"The bureaucrats don't listen to us! If we have universal suffrage now, and if you vote for us, we will always listen to you." Fact of the matter is, even with a democratic government, they will do things that are seemingly against the will of the people. Obama is quite clearly doing that with the health care reform, since there's a hell a lot of public opinion against it. If we strictly believe that our elected officials should only do what the electorate wants, then Obama should clearly be ousted right this minute.

    But why aren't anyone saying that? Spare a couple of nutjobs in the States, no one's going to suggest that they should oust an government that doesn't listen to its people.

    As a government, there are lots of things that are politically unsavoury that needs to be implemented to ensure future prosperity. A minimum level of health coverage, a reasonably broad tax base, or even a severe bloodletting of government programs to stop a decade of deficits - those can be thankless jobs that a government must implement, yet can easily send a politician's approval onto a tailspin. Democratic governments such as US, Britain, or Canada often achieve these acts in majority governments, where the governing party runs unopposed, even if everyone else gangs up on them; majority governments easily catches the ire of the electorate, and can be overthrown for pushing certain agendas that the public isn't particularly happy about.

    To blindly think or say that the abolition of the functional constituency, with universal suffrage would stop a government from disobeying public opinion is just being politically immature.

    I welcome the day when the pan-democrats are in charge, and they would have to push through some project that no one wants to do (broadening the tax base would be a lovely candidate), and get tarred and feathered over it.

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  4. I think voting should be made compulsory because it's a duty as a citizen. If one refuses to care for where he lives, he doesn't deserve to live there.

    What you are suggesting sounds like the paradox of democracy that people might vote for a sort of government that doesn't care for the people. I think that's precisely the reason why voting should be made compulsory. Democracy does not just promise us the right to vote for a desired political party, but it also gurantees our right to vote a party out when it fails to keep its promise. Democracy never promises us a good government, but it helps us to eliminate what is evil or at least what we think is evil.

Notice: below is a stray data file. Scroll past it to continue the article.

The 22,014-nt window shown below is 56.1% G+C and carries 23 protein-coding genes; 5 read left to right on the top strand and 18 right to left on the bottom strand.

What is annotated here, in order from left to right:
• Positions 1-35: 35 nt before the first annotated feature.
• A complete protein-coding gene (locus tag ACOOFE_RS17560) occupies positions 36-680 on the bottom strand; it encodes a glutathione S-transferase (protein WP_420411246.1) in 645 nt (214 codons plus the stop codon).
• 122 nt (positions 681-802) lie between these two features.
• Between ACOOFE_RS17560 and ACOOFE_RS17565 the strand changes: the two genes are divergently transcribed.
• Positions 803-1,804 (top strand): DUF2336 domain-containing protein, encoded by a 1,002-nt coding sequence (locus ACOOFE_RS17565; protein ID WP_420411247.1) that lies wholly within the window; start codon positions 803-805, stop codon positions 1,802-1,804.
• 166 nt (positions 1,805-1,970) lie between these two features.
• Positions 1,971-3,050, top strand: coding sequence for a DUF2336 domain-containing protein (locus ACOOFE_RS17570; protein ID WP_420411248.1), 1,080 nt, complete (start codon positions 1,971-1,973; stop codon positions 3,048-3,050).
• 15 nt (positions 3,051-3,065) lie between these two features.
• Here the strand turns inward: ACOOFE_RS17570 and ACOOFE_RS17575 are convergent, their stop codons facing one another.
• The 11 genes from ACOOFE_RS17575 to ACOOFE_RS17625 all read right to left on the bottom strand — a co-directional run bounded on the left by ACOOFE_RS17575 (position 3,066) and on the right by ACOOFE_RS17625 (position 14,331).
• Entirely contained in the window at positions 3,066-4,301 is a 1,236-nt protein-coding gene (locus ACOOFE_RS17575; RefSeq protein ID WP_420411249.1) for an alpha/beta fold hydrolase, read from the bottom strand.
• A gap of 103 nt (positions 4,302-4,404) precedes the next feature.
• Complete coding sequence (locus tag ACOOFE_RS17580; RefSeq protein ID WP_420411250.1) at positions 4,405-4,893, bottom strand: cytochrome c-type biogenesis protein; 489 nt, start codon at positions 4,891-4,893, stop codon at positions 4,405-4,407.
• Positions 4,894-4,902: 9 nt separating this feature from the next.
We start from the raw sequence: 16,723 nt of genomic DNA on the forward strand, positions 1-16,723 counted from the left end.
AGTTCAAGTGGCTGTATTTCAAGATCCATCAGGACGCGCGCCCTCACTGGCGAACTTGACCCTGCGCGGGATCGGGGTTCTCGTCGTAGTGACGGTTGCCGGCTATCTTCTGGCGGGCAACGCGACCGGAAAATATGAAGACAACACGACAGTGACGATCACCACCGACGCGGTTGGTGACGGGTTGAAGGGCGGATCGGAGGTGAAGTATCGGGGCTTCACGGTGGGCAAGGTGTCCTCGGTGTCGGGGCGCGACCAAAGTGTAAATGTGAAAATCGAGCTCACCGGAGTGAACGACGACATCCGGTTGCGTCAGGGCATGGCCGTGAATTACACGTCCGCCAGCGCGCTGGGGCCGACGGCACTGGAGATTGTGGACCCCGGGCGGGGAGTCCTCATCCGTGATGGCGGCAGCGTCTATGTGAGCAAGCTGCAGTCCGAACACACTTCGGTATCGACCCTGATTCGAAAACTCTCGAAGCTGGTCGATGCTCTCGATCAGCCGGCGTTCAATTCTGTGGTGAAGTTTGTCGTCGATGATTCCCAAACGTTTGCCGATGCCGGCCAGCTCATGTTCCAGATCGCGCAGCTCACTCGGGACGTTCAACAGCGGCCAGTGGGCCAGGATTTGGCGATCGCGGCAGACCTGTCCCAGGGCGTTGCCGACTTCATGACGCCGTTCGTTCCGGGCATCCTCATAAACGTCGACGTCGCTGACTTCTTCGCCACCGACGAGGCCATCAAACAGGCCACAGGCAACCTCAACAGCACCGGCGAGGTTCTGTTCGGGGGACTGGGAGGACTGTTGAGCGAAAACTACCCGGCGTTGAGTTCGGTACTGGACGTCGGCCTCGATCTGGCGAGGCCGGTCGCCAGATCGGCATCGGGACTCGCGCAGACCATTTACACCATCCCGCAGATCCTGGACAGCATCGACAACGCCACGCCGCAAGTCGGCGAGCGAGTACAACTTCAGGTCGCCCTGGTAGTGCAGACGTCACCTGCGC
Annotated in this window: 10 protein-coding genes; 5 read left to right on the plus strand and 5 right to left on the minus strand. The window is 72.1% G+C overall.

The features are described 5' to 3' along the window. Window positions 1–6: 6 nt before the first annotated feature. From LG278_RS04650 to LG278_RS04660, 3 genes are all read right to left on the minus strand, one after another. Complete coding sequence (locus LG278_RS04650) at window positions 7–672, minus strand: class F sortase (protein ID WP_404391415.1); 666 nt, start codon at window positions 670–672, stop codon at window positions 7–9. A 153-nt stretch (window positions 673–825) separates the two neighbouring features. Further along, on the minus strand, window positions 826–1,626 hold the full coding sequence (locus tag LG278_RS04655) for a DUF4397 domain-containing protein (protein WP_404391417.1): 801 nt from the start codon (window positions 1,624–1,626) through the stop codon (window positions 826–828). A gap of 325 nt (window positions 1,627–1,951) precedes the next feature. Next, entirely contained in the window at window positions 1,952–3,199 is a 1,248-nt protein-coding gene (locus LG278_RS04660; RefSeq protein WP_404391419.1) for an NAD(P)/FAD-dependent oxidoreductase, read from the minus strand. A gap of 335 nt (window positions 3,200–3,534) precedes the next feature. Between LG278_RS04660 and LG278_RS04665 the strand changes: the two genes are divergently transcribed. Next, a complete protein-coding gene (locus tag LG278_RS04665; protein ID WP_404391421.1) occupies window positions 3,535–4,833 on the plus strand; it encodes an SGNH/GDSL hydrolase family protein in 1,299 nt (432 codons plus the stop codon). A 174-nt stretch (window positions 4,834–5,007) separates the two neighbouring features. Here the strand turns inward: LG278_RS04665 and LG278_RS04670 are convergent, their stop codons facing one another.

You may ask, 'What if people are constantly deluded by a bad government?' Though I don't think this is very likely to happen, but I guess all we have to do is just keep voting because this is the essence of democracy- a scientific attitude, which allows us to learn from experience. If we vote for a bad government, then we should revise our mistakes and correct them and hope we can achieve a better result next time like doing an experiment.

    I am not saying that voting should only be made compulsory in order to secure a good government, but it should be made compulsory to eliminate what is bad. It is never a democratic ideal to achieve what is good, but to ward off as much as evil as possible.


  5. I agree almost entirely with calyth. That's the political truth.

    Yes, peeps in HK are a bit politically immature I think. They tend to think that democracy is the cure to all shits. And they're more "educated" to like populism.

    A pair of concept may help in understanding this matter: direct democracy vs. representional democracy. Peeps in HK imagine they want direct democracy, and that the politicians elected will always listen to them.

    It's the fault of the Democratic Party in HK.